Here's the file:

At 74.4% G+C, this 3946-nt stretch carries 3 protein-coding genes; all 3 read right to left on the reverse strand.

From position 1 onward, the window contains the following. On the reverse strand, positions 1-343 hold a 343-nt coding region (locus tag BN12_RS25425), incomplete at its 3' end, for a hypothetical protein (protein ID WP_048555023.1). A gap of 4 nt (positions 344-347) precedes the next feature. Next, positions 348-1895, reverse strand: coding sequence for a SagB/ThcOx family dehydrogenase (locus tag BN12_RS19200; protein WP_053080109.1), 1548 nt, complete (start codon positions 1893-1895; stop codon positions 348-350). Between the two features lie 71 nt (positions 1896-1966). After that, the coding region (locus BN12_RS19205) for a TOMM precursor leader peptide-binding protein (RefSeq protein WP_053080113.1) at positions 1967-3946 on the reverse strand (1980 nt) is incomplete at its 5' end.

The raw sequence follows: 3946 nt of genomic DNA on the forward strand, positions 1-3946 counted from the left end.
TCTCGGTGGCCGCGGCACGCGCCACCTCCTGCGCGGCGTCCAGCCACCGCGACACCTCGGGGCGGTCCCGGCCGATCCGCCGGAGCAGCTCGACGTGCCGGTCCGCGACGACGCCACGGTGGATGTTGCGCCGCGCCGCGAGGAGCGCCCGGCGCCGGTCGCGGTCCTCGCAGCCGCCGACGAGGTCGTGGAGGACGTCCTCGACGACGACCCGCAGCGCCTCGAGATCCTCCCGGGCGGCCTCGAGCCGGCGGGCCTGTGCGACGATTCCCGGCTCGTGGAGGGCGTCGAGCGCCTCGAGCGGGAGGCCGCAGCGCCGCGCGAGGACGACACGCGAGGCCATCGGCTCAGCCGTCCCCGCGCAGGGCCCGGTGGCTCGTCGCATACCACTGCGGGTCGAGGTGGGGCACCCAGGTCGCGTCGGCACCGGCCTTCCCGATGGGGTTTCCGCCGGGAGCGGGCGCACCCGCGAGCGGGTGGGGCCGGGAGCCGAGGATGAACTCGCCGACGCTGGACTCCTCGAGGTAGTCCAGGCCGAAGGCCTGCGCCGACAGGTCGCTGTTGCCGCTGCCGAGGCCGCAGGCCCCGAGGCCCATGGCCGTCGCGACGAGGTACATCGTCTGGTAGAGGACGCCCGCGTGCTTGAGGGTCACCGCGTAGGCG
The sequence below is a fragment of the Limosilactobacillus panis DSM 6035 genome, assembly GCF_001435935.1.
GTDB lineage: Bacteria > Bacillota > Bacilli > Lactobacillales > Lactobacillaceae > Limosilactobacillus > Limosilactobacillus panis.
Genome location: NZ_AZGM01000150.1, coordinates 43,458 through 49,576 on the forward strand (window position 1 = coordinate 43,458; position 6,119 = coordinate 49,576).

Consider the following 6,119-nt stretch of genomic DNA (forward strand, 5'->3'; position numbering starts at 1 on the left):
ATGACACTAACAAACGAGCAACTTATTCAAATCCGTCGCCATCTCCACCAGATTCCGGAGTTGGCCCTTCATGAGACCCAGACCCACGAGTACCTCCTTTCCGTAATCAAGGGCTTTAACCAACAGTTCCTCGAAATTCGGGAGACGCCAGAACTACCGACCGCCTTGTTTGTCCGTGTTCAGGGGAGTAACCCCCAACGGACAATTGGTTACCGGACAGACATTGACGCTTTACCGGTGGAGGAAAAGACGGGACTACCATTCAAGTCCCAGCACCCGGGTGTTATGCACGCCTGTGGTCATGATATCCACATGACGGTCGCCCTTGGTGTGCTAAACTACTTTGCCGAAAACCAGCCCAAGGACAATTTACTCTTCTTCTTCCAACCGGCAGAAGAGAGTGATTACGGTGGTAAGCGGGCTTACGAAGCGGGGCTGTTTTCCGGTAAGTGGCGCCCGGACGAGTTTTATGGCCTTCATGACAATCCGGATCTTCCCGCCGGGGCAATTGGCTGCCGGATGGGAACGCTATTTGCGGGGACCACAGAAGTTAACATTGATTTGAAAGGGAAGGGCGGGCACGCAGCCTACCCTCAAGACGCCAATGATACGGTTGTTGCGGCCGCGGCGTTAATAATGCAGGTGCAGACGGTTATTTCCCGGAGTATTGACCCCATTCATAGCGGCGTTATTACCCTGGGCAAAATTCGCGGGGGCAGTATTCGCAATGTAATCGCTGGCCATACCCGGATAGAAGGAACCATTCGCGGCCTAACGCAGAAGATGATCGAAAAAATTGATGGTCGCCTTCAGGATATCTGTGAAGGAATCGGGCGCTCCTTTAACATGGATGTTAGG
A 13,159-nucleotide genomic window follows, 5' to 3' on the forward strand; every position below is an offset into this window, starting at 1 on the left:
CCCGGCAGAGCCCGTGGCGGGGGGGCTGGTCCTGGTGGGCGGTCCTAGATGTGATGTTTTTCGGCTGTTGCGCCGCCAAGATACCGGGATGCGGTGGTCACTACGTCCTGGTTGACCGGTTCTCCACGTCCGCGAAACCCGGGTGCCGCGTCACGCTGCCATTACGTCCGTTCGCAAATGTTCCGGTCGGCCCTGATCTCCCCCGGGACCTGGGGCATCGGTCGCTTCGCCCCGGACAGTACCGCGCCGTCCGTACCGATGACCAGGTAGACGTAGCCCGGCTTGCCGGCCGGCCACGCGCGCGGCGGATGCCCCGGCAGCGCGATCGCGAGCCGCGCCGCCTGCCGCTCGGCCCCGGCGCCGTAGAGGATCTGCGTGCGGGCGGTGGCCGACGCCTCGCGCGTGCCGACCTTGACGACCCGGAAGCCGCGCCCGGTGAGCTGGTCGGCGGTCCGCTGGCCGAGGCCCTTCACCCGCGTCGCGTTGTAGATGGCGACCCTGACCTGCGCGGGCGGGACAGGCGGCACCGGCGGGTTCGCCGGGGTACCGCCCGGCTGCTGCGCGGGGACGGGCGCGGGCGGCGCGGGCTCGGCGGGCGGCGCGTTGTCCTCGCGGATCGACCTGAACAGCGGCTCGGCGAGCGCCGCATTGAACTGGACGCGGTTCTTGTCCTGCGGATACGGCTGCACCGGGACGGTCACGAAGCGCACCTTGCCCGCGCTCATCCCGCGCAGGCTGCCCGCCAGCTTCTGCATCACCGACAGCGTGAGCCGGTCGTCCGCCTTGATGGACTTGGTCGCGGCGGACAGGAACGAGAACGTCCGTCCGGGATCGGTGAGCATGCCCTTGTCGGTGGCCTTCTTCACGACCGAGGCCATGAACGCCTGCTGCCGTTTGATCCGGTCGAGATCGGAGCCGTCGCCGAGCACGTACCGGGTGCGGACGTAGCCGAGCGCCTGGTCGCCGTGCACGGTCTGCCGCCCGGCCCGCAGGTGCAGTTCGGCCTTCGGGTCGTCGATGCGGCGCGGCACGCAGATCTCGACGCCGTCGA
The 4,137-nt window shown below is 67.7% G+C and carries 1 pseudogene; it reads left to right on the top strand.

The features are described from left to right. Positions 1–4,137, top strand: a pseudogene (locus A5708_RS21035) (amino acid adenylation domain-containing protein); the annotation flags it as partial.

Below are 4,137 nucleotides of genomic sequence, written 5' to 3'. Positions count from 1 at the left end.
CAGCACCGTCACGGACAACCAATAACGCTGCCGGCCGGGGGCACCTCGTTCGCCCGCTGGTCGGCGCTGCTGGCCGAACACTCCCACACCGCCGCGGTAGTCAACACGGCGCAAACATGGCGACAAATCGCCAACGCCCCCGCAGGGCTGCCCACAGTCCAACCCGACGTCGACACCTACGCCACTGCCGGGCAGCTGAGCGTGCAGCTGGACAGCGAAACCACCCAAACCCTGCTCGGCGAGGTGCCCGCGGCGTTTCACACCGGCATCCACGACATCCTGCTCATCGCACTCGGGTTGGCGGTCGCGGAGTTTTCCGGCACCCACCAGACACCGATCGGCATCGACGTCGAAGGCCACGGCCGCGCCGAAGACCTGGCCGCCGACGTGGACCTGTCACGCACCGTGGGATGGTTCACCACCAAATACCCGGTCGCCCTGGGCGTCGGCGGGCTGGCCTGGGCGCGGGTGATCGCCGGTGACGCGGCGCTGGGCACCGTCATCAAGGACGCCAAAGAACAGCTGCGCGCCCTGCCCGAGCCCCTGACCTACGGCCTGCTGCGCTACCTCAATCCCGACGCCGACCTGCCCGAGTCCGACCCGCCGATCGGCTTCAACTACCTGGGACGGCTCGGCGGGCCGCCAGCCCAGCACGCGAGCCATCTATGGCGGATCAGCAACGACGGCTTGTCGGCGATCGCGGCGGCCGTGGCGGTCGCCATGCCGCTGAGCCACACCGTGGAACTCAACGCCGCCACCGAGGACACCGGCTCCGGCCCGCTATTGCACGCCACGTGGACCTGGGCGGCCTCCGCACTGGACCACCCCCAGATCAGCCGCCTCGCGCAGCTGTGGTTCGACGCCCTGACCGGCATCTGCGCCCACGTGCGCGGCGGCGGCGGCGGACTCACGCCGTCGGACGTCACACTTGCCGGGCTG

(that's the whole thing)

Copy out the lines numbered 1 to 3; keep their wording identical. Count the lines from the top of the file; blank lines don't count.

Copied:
At 74.4% G+C, this 3946-nt stretch carries 3 protein-coding genes; all 3 read right to left on the reverse strand.

From position 1 onward, the window contains the following. On the reverse strand, positions 1-343 hold a 343-nt coding region (locus tag BN12_RS25425), incomplete at its 3' end, for a hypothetical protein (protein ID WP_048555023.1). A gap of 4 nt (positions 344-347) precedes the next feature. Next, positions 348-1895, reverse strand: coding sequence for a SagB/ThcOx family dehydrogenase (locus tag BN12_RS19200; protein WP_053080109.1), 1548 nt, complete (start codon positions 1893-1895; stop codon positions 348-350). Between the two features lie 71 nt (positions 1896-1966). After that, the coding region (locus BN12_RS19205) for a TOMM precursor leader peptide-binding protein (RefSeq protein WP_053080113.1) at positions 1967-3946 on the reverse strand (1980 nt) is incomplete at its 5' end.

The raw sequence follows: 3946 nt of genomic DNA on the forward strand, positions 1-3946 counted from the left end.